Max peering through tall grass

If you visit a sanctuary, don’t expect to see all of the animals. This is Max at the ADI Wildlife Sanctuary in South Africa watching intensely from the long grass. He was rescued from a circus in Guatemala where he was in a bare cage and was torn from his mother while still suckling and handed around for photographs. Now that Max has space and freedom, he can be wary about approaching people, but that simply makes it extra special when he comes up to chuff and greet you. Animals in captivity need to be able to make the choice of when they want to be seen or not. For many species, being stared at by people can be a torture.

Animals in sanctuaries have often endured horrific experiences with people. Many animals are also naturally reclusive. True sanctuaries provide habitats that mean animals can disappear into the undergrowth, secluded areas or dens. No one wants to be on display all of the time. We might be proud of our homes but we wouldn’t want strangers coming to the window and looking in whenever they felt like it. It is important for the welfare of most species that the animals can avoid prying eyes if they want, and, likewise if they are inquisitive and intrigued they may come over to check you out. Just like watching animals in the wild, it should be a treat to see an animal even if fleeting.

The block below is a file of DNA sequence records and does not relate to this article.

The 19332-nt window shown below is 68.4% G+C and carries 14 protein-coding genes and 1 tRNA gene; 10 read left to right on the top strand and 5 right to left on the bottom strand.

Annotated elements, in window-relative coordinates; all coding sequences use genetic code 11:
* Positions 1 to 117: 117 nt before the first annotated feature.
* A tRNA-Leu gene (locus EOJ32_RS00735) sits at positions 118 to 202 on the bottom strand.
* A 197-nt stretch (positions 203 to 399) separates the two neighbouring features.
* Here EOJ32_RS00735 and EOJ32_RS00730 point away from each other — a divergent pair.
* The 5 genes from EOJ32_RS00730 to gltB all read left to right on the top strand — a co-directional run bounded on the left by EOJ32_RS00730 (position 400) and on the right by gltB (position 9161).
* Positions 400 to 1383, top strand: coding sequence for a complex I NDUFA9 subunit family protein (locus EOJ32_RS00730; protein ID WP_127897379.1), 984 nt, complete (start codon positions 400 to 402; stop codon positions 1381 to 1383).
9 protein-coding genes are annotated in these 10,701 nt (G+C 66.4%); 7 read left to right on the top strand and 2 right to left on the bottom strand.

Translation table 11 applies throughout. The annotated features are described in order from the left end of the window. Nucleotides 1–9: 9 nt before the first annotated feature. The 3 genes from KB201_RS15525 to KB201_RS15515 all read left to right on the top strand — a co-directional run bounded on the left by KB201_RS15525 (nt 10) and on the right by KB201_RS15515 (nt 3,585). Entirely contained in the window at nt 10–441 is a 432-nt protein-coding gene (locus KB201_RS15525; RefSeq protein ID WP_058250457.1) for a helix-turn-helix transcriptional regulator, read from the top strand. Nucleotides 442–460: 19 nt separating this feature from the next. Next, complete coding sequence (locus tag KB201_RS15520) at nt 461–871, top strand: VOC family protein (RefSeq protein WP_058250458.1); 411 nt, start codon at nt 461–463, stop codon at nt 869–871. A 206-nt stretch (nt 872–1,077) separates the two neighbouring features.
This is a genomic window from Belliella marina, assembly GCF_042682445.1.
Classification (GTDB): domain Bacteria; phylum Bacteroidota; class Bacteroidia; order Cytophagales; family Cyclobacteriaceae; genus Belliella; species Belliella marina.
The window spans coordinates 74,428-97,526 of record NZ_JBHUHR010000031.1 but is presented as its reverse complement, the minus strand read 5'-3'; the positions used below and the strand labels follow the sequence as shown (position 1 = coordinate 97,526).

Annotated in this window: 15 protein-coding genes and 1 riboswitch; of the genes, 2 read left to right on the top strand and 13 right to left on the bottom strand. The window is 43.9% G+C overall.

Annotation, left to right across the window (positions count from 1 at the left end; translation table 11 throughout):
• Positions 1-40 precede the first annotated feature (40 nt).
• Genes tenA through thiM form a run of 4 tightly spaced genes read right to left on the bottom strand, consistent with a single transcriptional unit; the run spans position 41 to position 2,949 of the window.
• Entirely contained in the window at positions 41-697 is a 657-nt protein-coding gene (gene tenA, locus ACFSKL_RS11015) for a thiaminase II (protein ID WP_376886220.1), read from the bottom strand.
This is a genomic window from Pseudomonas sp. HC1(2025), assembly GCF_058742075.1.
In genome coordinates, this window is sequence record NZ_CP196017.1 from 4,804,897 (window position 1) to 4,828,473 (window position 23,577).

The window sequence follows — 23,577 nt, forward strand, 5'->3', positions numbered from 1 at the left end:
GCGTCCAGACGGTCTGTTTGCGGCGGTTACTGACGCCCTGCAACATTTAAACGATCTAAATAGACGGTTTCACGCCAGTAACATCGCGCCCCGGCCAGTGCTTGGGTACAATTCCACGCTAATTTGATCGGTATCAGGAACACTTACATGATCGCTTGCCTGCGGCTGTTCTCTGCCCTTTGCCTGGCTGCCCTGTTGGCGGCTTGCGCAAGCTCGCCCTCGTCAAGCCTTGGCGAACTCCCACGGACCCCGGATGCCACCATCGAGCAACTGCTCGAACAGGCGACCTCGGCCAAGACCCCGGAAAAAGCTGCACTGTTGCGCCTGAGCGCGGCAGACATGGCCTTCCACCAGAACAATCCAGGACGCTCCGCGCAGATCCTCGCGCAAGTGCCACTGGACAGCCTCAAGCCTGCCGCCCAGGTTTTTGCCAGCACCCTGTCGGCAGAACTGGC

So, if you visit a sanctuary on an open day or for an escorted tour, be patient, and remember in sanctuaries it is what the animals want that comes first.

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